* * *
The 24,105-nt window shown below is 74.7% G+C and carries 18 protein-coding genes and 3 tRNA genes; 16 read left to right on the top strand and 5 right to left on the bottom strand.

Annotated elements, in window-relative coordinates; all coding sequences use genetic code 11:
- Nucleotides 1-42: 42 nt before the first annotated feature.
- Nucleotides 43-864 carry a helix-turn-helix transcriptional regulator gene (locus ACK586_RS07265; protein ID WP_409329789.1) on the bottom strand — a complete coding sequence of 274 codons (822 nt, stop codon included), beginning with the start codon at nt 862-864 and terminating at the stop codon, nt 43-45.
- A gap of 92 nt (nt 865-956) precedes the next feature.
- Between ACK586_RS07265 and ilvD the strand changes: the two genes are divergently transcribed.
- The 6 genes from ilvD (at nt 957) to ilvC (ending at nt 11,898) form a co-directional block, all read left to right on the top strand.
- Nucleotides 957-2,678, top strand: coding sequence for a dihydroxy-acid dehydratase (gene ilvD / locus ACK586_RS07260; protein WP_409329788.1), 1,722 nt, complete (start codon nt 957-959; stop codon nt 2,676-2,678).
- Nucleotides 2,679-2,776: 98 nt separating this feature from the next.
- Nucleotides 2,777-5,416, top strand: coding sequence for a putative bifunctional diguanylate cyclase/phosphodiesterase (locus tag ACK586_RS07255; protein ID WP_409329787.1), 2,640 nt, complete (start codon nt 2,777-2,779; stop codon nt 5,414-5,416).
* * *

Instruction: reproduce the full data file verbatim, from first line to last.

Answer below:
The 24,105-nt window shown below is 74.7% G+C and carries 18 protein-coding genes and 3 tRNA genes; 16 read left to right on the top strand and 5 right to left on the bottom strand.

Annotated elements, in window-relative coordinates; all coding sequences use genetic code 11:
- Nucleotides 1-42: 42 nt before the first annotated feature.
- Nucleotides 43-864 carry a helix-turn-helix transcriptional regulator gene (locus ACK586_RS07265; protein ID WP_409329789.1) on the bottom strand — a complete coding sequence of 274 codons (822 nt, stop codon included), beginning with the start codon at nt 862-864 and terminating at the stop codon, nt 43-45.
- A gap of 92 nt (nt 865-956) precedes the next feature.
- Between ACK586_RS07265 and ilvD the strand changes: the two genes are divergently transcribed.
- The 6 genes from ilvD (at nt 957) to ilvC (ending at nt 11,898) form a co-directional block, all read left to right on the top strand.
- Nucleotides 957-2,678, top strand: coding sequence for a dihydroxy-acid dehydratase (gene ilvD / locus ACK586_RS07260; protein WP_409329788.1), 1,722 nt, complete (start codon nt 957-959; stop codon nt 2,676-2,678).
- Nucleotides 2,679-2,776: 98 nt separating this feature from the next.
- Nucleotides 2,777-5,416, top strand: coding sequence for a putative bifunctional diguanylate cyclase/phosphodiesterase (locus tag ACK586_RS07255; protein ID WP_409329787.1), 2,640 nt, complete (start codon nt 2,777-2,779; stop codon nt 5,414-5,416).